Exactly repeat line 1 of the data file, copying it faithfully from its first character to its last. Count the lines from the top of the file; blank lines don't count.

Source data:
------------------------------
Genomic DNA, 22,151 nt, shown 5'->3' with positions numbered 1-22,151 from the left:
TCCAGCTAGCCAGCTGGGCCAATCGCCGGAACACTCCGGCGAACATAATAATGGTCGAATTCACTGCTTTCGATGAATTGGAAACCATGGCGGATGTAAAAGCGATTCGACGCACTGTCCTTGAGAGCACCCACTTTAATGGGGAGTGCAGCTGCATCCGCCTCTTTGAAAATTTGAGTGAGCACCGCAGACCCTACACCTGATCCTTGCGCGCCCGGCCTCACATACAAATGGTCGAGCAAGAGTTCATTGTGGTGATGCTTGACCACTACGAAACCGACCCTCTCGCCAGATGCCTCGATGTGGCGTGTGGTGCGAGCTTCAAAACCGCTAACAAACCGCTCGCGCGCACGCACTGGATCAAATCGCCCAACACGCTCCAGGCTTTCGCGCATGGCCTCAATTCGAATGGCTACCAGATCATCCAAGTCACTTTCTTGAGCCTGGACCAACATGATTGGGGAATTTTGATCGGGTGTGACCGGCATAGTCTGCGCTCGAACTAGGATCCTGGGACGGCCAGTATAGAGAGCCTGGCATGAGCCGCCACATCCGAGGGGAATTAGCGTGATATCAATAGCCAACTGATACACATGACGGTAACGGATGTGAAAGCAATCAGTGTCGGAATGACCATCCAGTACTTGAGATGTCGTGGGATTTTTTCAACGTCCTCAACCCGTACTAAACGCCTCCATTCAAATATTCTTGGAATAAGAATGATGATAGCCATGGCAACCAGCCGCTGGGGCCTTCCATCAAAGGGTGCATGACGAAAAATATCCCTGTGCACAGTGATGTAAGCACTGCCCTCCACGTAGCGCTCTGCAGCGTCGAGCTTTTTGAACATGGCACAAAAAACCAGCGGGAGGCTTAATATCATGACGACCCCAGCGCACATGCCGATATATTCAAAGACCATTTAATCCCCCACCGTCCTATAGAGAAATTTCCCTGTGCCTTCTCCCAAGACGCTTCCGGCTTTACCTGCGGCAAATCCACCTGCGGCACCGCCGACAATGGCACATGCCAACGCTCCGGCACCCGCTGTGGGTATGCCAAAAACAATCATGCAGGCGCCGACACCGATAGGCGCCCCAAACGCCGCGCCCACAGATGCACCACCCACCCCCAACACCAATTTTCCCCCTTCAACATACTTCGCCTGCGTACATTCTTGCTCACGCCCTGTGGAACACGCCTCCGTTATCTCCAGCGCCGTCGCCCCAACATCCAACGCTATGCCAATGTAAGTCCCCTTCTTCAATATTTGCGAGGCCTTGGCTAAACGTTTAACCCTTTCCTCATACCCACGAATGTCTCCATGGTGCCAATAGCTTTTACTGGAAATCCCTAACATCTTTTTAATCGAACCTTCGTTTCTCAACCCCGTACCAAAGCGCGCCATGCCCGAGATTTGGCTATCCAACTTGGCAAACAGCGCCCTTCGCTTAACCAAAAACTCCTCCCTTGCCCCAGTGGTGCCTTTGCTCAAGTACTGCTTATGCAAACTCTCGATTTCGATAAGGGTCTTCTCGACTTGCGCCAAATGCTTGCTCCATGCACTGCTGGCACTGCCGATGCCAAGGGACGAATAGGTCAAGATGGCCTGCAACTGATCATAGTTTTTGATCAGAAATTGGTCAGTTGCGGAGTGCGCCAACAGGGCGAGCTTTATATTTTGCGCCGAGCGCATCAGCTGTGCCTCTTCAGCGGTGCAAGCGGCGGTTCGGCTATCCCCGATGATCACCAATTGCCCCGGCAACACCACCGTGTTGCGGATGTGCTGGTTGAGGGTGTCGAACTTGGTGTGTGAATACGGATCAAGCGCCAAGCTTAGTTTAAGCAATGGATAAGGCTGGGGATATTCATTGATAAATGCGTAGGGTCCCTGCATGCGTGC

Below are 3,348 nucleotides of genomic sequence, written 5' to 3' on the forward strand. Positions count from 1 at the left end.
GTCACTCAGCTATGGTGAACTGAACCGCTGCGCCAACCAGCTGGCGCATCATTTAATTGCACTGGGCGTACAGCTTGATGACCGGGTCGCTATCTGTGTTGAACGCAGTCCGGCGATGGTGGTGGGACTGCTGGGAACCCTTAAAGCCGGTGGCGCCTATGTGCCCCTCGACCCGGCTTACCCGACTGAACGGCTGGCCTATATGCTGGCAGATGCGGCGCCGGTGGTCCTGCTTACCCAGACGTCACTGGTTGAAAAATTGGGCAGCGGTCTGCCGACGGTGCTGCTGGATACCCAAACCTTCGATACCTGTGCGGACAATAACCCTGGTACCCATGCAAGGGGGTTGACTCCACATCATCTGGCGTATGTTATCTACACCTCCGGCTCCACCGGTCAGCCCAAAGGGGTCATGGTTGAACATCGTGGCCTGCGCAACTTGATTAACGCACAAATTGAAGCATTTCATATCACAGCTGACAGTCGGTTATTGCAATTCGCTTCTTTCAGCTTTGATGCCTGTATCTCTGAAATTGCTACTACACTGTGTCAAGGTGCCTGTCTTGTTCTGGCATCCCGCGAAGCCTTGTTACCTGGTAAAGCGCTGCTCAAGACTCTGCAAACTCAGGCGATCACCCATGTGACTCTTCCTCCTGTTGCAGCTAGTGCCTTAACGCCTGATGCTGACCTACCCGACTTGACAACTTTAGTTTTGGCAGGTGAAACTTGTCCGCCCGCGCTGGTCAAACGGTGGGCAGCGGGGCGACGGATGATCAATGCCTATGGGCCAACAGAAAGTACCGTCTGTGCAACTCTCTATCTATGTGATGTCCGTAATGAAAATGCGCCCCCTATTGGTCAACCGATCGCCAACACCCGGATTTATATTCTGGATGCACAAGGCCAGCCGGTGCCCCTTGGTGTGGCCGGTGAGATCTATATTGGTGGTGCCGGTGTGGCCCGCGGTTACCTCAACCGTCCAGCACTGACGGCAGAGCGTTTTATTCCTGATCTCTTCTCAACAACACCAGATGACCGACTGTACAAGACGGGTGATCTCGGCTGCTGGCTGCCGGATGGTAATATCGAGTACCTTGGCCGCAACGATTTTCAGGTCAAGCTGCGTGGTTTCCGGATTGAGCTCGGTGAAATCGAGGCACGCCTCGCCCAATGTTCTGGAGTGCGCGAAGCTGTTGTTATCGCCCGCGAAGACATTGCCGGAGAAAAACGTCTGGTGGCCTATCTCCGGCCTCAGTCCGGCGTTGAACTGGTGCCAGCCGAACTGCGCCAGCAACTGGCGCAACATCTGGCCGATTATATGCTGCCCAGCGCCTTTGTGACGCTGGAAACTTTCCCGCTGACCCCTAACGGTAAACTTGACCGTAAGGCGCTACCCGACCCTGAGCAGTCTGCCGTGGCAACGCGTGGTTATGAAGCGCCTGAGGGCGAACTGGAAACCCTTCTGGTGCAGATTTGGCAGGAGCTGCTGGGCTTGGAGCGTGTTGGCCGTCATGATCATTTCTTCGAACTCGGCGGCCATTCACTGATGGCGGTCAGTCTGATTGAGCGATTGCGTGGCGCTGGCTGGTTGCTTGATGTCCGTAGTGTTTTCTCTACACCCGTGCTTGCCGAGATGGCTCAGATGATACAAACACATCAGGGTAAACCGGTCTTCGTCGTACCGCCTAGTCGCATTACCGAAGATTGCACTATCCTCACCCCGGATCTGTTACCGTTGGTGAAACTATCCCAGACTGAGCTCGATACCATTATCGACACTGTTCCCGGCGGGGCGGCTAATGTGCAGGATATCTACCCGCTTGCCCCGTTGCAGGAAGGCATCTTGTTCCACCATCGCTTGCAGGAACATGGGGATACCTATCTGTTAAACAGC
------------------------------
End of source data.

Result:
Genomic DNA, 22,151 nt, shown 5'->3' with positions numbered 1-22,151 from the left: